My Jabez Clegg nightmare gig
I remember once I was asked to DJ a private party at a venue in my hometown of Manchester, England, called Jabez Clegg.
The venue owner asked me to do it, for someone who had booked a room. I knew nothing about the party, the organiser, how many people were coming – nothing.
It wasn’t even in the main room of the venue – it was in a sticky-floored, dull backroom. And I was tired, it was mid-week, and yes, I was dreading it. When I got there, the owner was nowhere to be seen, the bar staff knew nothing about what to expect, so I was totally in the dark.
My start time (9pm) arrived, I started playing – there was literally nobody there, which didn’t alleviate my nerves – or my tired feet. As the minutes dragged on and on, I was dreading the whole thing more and more. Then, by 10pm, I realised nobody was coming – and I lightened up totally. I’d just play till 11, tell everyone I was going home, and escape. I’d got out of it!
Only, at 10.45pm, people started drifting in. That’s when it got really mentally bad – I realised I’d actually have to do this gig I’d been dreading. So I played on as the place slowly filled up, putting on a brave face but feeling thoroughly sorry for myself.
For some reason, of all the gigs I’ve ever played before or since, that is the one that sticks in my mind as the worst as far as pure dread goes, and for no real reason.
Oh, and what’s funniest? By 11.30pm, the place had filled up, and I had a cracking night rocking the party till the venue shut at 2am!
If it all turns out to be true? The gig was a pain…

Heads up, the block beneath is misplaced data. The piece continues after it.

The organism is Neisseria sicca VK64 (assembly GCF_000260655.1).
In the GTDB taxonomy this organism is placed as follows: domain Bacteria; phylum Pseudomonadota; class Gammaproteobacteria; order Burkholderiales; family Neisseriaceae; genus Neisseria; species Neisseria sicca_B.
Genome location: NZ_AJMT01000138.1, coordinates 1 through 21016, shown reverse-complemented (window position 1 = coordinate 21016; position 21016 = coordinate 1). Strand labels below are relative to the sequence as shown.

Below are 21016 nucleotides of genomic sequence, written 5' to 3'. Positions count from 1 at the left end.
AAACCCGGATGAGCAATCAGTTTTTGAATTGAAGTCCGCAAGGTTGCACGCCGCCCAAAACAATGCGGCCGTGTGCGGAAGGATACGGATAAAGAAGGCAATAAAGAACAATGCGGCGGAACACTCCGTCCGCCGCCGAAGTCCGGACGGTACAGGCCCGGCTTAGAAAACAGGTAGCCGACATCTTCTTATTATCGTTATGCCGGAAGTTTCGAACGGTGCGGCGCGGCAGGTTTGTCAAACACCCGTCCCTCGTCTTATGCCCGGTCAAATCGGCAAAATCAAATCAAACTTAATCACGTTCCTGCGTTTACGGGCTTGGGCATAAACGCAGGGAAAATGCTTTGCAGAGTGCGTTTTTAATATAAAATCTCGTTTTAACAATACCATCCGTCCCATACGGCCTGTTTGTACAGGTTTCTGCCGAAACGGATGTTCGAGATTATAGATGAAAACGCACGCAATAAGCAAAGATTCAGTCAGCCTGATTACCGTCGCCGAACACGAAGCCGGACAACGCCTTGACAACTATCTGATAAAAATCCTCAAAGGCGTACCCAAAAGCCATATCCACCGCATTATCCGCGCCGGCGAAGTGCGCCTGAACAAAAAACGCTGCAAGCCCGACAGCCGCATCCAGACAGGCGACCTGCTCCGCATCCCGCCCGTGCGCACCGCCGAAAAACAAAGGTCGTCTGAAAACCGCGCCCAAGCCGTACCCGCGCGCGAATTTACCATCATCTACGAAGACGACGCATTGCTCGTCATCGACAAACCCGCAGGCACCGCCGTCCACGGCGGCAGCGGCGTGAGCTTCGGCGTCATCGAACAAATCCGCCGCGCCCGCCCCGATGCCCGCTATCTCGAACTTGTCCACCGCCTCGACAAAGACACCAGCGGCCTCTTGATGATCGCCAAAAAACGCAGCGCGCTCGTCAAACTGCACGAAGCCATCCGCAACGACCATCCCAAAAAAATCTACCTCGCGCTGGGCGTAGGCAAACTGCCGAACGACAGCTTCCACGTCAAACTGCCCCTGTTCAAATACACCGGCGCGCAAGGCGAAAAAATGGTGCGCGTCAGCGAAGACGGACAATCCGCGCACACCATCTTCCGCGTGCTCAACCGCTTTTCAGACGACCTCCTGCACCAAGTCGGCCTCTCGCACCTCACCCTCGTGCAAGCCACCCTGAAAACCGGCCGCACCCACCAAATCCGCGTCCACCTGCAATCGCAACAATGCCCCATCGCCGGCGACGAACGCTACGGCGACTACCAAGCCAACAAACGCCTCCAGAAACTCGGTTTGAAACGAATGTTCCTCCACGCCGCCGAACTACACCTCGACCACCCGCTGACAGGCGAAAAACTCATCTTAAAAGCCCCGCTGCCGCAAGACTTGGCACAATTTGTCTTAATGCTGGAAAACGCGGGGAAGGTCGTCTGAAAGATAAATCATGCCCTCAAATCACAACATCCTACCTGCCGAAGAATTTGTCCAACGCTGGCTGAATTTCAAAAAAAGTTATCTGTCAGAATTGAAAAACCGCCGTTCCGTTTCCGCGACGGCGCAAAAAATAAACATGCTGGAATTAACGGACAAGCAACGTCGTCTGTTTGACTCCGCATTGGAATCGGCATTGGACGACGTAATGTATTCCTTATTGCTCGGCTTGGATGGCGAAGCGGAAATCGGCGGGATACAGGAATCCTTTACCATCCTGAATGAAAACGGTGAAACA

The trick here is to learn from what happened. That way, you can avoid it happening again. So obviously, ask yourself what was so bad about the gig, and try to learn the lessons.
Specifically, you can:
- Decide what you’re going to do if you’re offered this type of gig again in the future – Maybe the gigs you dread are always the ones your instinct tells you not to take, but you do anyway so as not to let anyone down. Maybe they’re the ones you do as favours when you really should ask for money. Maybe it’s always a particular venue. Rehearse in your head what you’ll say next time when asked, so you don’t fall into the same trap
- Be realistic about “enjoyment vs money” – Remember, most people agree to work for money doing something they don’t enjoy; it’s called a job! What’s your price? For what amount of money would you put up with the things you can’t change about a type of gig that you dread? Set your amount, and if someone will pay it, great! Just go in with low expectations, and do the best you can. You may just enjoy it after all
Read this next: 7 Ways To Deal With Pressure Before DJing
Do remember that as DJs, we grow by taking gigs outside of our comfort zones. By playing a gig in a genre we don’t know well (yet). By playing mobile if we usually play clubs. By playing bars if we have only played parties privately to that point. And so on.
Learn to play successful gigs: The Complete DJ Course
Also remember that a true pro puts in a good performance no matter how they’re feeling on the inside. People are probably expecting less from you than you are expecting from yourself anyway, and again, most “dread” really does pass quite quickly at the start of a gig.
And one final thing that is also perversely true about DJ gigs: Often, it’s the gigs you dread the most that turn out to be the best!